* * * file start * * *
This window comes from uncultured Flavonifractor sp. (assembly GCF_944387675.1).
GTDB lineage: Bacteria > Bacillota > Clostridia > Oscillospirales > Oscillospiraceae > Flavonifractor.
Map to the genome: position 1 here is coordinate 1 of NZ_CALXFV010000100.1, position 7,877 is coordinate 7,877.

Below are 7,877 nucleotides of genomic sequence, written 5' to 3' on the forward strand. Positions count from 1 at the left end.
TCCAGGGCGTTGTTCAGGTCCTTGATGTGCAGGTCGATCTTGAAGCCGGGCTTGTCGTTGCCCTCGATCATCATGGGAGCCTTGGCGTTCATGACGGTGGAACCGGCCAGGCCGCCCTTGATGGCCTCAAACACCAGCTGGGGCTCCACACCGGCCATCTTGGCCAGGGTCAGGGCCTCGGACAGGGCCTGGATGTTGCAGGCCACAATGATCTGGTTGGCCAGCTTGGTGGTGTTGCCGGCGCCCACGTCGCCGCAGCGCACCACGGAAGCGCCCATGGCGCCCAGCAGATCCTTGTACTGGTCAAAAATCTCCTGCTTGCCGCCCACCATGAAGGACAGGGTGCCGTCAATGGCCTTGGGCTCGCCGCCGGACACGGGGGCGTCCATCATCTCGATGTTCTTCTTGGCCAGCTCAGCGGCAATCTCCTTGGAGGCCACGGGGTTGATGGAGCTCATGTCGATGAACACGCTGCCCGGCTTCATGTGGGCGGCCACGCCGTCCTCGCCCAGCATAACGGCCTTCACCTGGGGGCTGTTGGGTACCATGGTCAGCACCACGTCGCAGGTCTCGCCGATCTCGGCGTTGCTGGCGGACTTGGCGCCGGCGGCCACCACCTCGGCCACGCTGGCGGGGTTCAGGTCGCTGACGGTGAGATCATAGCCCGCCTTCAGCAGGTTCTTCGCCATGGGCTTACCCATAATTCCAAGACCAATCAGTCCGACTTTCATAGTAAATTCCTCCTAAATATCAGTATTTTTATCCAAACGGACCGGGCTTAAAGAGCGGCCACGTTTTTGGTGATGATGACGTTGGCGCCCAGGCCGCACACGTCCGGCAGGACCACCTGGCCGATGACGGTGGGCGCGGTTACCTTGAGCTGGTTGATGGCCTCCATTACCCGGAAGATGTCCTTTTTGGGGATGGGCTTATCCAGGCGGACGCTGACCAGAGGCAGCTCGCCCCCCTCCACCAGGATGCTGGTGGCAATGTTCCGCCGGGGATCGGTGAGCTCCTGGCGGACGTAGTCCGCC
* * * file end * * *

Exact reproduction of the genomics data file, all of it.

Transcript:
This window comes from uncultured Flavonifractor sp. (assembly GCF_944387675.1).
GTDB lineage: Bacteria > Bacillota > Clostridia > Oscillospirales > Oscillospiraceae > Flavonifractor.
Map to the genome: position 1 here is coordinate 1 of NZ_CALXFV010000100.1, position 7,877 is coordinate 7,877.

Below are 7,877 nucleotides of genomic sequence, written 5' to 3' on the forward strand. Positions count from 1 at the left end.
TCCAGGGCGTTGTTCAGGTCCTTGATGTGCAGGTCGATCTTGAAGCCGGGCTTGTCGTTGCCCTCGATCATCATGGGAGCCTTGGCGTTCATGACGGTGGAACCGGCCAGGCCGCCCTTGATGGCCTCAAACACCAGCTGGGGCTCCACACCGGCCATCTTGGCCAGGGTCAGGGCCTCGGACAGGGCCTGGATGTTGCAGGCCACAATGATCTGGTTGGCCAGCTTGGTGGTGTTGCCGGCGCCCACGTCGCCGCAGCGCACCACGGAAGCGCCCATGGCGCCCAGCAGATCCTTGTACTGGTCAAAAATCTCCTGCTTGCCGCCCACCATGAAGGACAGGGTGCCGTCAATGGCCTTGGGCTCGCCGCCGGACACGGGGGCGTCCATCATCTCGATGTTCTTCTTGGCCAGCTCAGCGGCAATCTCCTTGGAGGCCACGGGGTTGATGGAGCTCATGTCGATGAACACGCTGCCCGGCTTCATGTGGGCGGCCACGCCGTCCTCGCCCAGCATAACGGCCTTCACCTGGGGGCTGTTGGGTACCATGGTCAGCACCACGTCGCAGGTCTCGCCGATCTCGGCGTTGCTGGCGGACTTGGCGCCGGCGGCCACCACCTCGGCCACGCTGGCGGGGTTCAGGTCGCTGACGGTGAGATCATAGCCCGCCTTCAGCAGGTTCTTCGCCATGGGCTTACCCATAATTCCAAGACCAATCAGTCCGACTTTCATAGTAAATTCCTCCTAAATATCAGTATTTTTATCCAAACGGACCGGGCTTAAAGAGCGGCCACGTTTTTGGTGATGATGACGTTGGCGCCCAGGCCGCACACGTCCGGCAGGACCACCTGGCCGATGACGGTGGGCGCGGTTACCTTGAGCTGGTTGATGGCCTCCATTACCCGGAAGATGTCCTTTTTGGGGATGGGCTTATCCAGGCGGACGCTGACCAGAGGCAGCTCGCCCCCCTCCACCAGGATGCTGGTGGCAATGTTCCGCCGGGGATCGGTGAGCTCCTGGCGGACGTAGTCCGCC